David Wood joined me as my special guest. David is Pagan musical artist, Wiccan High Priest, Reiki and Hoodoo practitioner. While David and I discussed several topics, including how being queer in the music industry can lead to abuse, the subject that we kept coming back to is the evolution of queer identity. We especially talked about the many ways that queer people identify today versus when we came out.
How describing queer identity has changed
It was interesting when David mentioned that as an older gay man he struggles to keep up with the various labels used to describe various queer or queer aligned identities. I remember when I was a student at the University of New Mexico in 1988, we had a “Gay, Lesbian, Bisexual Student Union”. In those days, gender identity wasn’t really discussed much less included. Everyone wanted to sort you into one of the buckets of where you sexual orientation landed.
Fortunately, with greater acceptance of sexual orientation and a wider definition of gender, we’ve arrived at a place where we are more aware that not everyone neatly fits into a bucket based on who they shag. We now think of the previous GLB as LGBTQIA+ which doesn’t encompass all identities but certainly allows for a wider spectrum to feel seen and included.
Has marriage created greater understanding of queer identity?
Personally, I’ve always felt that gay marriage may have been the wrong thing to focus on for our community. Interestingly, David disagrees. He argues that marriage has led to wider acceptance and as result, more energy can be devoted to talking about our different queer identities, what they mean and why they’re important. During our conversation, it was certainly clear that older gay men like myself and David, have a lot to learn about how others in our community identify.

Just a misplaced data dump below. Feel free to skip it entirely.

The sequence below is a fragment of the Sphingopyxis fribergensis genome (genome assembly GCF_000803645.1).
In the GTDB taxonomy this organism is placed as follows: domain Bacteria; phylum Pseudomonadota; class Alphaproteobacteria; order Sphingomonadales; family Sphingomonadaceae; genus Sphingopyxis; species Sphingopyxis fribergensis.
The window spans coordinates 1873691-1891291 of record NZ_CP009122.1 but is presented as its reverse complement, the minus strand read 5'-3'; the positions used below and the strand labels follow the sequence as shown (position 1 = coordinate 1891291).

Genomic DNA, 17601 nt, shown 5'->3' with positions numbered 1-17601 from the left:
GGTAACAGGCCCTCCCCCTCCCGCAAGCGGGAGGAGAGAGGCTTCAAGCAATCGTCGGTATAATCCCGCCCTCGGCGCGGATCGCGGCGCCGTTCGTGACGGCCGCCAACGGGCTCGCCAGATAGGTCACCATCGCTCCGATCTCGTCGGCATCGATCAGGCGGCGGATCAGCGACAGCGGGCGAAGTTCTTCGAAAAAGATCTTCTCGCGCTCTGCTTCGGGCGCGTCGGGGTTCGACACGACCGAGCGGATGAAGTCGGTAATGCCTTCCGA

For example, when I was first coming out, it was much more difficult for trans people to transition and it certainly wasn’t safe to openly identify as trans. As a result, it wasn’t until my 30s that I actually met anyone that identified as trans. I’ve done a lot to educate myself on many of the issues facing trans people and as a result, I have more understanding about gender in general. This has made it easier to have productive conversations with people who identify as non-binary.
Greater awareness leads to understanding
As I’ve worked to understand the lived experience of all kinds of queer identity, I’ve found that I have had many more meaningful conversations about what it means to live as an LGBTQIA+ person today. These conversations have helped me to create connections beyond simply other gay or bisexual men or lesbians. I think it is important that we also continue to educate one another.
Any discussion of queer identity and creating greater understanding would not be complete without acknowledging the right to nondisclosure of queer identities. Everyone has their own view of whether or not they wish to disclose their identity. It’s important that we remember that the choice to self-identify or not is a personal choice and to respect it.
Listen to the full conversation below.
Key Talking Points:
- As queerness has become more mainstream, it’s easier to just be yourself
- The queer community has evolved to understand many more types of queer identity
- Understanding one another requires taking the time to learn and educate
- While many advances like gay marriage were focused on a small group of the community, it also released energy that had gone into defense to understanding the broader spectrums of queer identity
Connect with David Wood at https://www.davidwoodmusic.com